It wasn’t that long ago that I wrote an article entitled, “Are we ever likely to see a great camera slowdown?” It was an opinion piece looking at what has happened over the past 10 years.
It is going to be interesting to see what happens over the next 10 years. What camera companies will still exist, who will fall away, and what new companies will emerge?
These are all questions that I can’t possibly answer now. What I can tell you is that I think we are going to continue to see prices fall, particularly at the lower end of the market. With competition intensifying, manufacturers will be forced to innovate or they will die.
Even though the lower end of the market accounts for the majority of sales of digital cinema cameras, competition in this space is so fierce that not every manufacturer is going to succeed. If you don’t have higher-end cameras to protect, you can afford to be bold with both your pricing and specifications.
As Steve Jobs famously once said, “If you don’t cannibalize yourself, someone else will.” With companies such as Blackmagic, Z CAM, and Kinefinity disrupting the market, the big manufacturers need to start cannibalizing themselves if they want to stay relevant.
The only big manufacturer that so far looks like it is taking small steps down that path is Panasonic. Canon has seemed content to protect their higher-end models at any cost by releasing cameras that don’t step on their other products toes. Sony has done the same thing, although Sony is in the prime position where they can afford to do that. Sony dominates the world sensor market and they can comfortably make profits by selling their sensors to competitors.
Where did it all start?
The modern-day tipping point for the low pricing of digital cinema cameras came back in 2008, and it came from an unlikely source. When Canon was designing the 5D Mark II I’m pretty sure they had no idea that it would ultimately be responsible for changing the camera landscape forever.
You could very well argue that even if the video functionality hadn’t been put into the 5D Mark II that someone else would have come along and done the same thing, and that’s a fair point. What the 5D Mark II did do is to actively force manufacturers to come up with lower-cost alternatives to the much more expensive offerings they had available at the time.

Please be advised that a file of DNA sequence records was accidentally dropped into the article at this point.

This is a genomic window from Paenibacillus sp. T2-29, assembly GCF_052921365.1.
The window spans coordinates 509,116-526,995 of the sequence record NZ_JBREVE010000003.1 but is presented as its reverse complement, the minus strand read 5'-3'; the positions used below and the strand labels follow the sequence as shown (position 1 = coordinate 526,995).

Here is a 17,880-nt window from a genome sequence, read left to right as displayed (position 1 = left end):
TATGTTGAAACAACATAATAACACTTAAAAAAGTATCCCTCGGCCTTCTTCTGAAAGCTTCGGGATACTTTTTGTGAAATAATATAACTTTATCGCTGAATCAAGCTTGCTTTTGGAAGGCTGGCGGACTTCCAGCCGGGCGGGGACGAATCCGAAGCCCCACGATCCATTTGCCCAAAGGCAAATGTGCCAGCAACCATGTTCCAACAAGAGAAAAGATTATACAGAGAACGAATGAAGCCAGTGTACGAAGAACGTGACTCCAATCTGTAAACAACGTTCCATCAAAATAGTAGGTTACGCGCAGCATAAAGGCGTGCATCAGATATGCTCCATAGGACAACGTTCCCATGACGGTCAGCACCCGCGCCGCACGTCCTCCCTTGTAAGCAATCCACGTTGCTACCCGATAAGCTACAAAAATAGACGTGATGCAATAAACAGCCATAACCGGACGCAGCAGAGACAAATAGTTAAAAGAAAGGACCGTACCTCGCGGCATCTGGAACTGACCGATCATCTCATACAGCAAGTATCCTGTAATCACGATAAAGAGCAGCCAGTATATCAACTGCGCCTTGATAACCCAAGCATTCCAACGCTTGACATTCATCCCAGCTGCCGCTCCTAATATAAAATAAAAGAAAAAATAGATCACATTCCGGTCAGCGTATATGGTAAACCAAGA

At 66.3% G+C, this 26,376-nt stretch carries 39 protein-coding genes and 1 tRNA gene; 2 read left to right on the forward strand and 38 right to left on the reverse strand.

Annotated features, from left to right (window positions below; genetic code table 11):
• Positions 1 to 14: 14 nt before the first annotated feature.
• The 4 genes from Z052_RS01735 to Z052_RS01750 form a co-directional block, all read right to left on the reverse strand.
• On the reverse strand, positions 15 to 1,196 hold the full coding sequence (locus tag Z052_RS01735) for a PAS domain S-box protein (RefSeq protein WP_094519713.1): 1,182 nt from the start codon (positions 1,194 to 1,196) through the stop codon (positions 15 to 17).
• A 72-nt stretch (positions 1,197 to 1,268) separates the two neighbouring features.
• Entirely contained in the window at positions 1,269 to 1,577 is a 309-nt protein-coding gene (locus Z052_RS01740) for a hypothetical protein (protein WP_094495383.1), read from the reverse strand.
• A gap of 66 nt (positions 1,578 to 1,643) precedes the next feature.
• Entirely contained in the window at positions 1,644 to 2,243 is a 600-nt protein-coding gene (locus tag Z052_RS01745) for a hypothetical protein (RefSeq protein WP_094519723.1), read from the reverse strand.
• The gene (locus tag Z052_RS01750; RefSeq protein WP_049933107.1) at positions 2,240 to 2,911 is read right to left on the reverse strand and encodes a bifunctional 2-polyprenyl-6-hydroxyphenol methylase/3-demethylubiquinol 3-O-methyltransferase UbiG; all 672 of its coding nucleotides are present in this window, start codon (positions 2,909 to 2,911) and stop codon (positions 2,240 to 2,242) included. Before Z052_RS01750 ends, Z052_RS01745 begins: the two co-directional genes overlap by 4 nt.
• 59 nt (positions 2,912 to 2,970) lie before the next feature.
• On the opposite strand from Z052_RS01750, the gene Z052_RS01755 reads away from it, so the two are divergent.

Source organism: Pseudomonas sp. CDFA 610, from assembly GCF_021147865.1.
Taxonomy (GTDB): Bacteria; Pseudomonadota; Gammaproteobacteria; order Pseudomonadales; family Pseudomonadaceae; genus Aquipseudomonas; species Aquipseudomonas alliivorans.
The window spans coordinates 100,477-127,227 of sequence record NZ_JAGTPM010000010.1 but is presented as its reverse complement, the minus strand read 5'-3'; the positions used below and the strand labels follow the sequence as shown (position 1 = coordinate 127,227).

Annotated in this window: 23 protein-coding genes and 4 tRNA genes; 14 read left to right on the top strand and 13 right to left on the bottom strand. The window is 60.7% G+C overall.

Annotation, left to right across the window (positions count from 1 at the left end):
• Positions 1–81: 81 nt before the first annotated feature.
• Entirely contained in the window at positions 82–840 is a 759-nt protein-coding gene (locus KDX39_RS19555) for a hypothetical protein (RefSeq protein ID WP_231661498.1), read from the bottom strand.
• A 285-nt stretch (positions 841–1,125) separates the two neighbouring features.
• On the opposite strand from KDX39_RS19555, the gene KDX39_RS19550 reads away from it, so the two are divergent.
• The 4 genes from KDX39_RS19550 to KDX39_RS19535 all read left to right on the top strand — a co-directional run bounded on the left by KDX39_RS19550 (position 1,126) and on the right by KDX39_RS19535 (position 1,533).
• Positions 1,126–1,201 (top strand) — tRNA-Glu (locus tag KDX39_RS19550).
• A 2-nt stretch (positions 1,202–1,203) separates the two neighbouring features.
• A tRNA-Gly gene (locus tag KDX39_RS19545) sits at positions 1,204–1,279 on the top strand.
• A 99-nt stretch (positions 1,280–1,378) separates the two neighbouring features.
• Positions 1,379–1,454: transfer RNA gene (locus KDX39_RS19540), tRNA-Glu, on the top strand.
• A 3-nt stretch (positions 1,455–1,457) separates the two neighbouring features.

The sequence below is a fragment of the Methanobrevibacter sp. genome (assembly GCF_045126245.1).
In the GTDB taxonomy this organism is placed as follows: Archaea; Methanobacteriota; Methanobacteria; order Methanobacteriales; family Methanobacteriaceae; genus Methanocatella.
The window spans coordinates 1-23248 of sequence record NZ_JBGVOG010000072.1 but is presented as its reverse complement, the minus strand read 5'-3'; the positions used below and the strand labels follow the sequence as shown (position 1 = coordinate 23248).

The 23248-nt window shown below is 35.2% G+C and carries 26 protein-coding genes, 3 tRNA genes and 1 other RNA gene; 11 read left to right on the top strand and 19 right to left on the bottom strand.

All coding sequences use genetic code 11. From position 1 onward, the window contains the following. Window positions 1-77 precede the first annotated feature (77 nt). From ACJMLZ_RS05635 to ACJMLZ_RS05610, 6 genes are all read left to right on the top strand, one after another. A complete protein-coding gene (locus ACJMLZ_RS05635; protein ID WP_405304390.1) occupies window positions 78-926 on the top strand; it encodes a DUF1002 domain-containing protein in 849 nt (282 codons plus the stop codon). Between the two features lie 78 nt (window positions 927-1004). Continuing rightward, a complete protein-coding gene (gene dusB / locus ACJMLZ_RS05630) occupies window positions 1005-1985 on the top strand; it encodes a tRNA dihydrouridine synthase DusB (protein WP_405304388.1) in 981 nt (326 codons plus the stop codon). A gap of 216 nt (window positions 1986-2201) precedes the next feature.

Personally, I have no doubt that even if the 5D Mark II had never existed, that a similar camera or cameras would have still come along… eventually. What Canon ultimately did was accelerate the whole process and create a camera boom.
Since the release of the 5D Mark II, we have seen a plethora of cameras coming to market at an almost alarming rate. That trend doesn’t look like it is going to slow down anytime soon.
A change in direction
With the recent announcements of new cameras over the last few months, the market seems to be shifting in a new direction. The lower end and the higher end of the market are still there, but the middle tier has started to disappear. You have a vast array of cameras available that are under $10,000 USD, and then there is a rather sizeable jump up to higher-end options.
Just as the 5D Mark II was the catalyst for changing the market back in 2008, we are now seeing a whole host of affordable cameras that are starting to change the landscape. Unlike a single camera in the case of the 5D Mark II, it is now a range of companies and cameras that have become the new disrupters in the market.
Blackmagic, Panasonic, Kinefinity, and Z cam are all leading the way in that regard.
Three distinct categories
I personally believe that the professional digital cinema camera market has now firmly segmented itself into three categories.
What you need to take into account is these prices are body only. It will cost significantly more money than these listed prices to get everything you require to shoot. If you need a reference you should check out my article “The cost of a camera, is never the cost of a camera.”
The Under $5,000 category
This is the category where we have seen and continue to see the biggest movement. This category could be a race to the bottom, with manufacturers all trying to outdo each other. These cameras are only financially viable if manufacturers sell them in large numbers. Cameras in this category include:
- BMPCC 4K ($1,295 USD)
- BMPCC 6K ($2,495 USD)
- Blackmagic Design Micro Cinema Camera ($995 USD)
- Blackmagic Design Micro Studio Camera 4K (1,295 USD)
- Blackmagic Design URSA Broadcast Camera ($3,495 USD)
- Blackmagic Design URSA Mini 4K ($2,995 USD)
- Blackmagic Design Studio Camera HD 2 ($1,495 USD)
- Blackmagic Design Studio Camera 4K 2 ($1,695 USD)
- Canon EOS C100 ($1,999 USD)
- Canon EOS C100 Mark II ($2,999 USD)
- Canon EOS C200 ($4,999 USD)
- Z CAM E2 ($1,999 USD)
- Z CAM E2C ($799 USD)
- Z CAM E2G ($2,499 USD)
- Z CAM E2-S6 (2,995 USD)
- Z CAM E1 ($699 USD)
- Z CAM E2-F6 ($4,995 USD)
- Kinefinity TERRA 4K ($3,999 USD)
- Sony PXW-FS5 ($3,498 USD)
- Sony PXW-FS5M2 ($4,748 USD)
- AJA CION ($4,995 USD)
The $5,000- $10,000 category
This is the category where a lot of professional users purchase their cameras from. It includes popular options like the Canon C300 Mark II, Sony FS7, and Blackmagic URSA Mini Pro.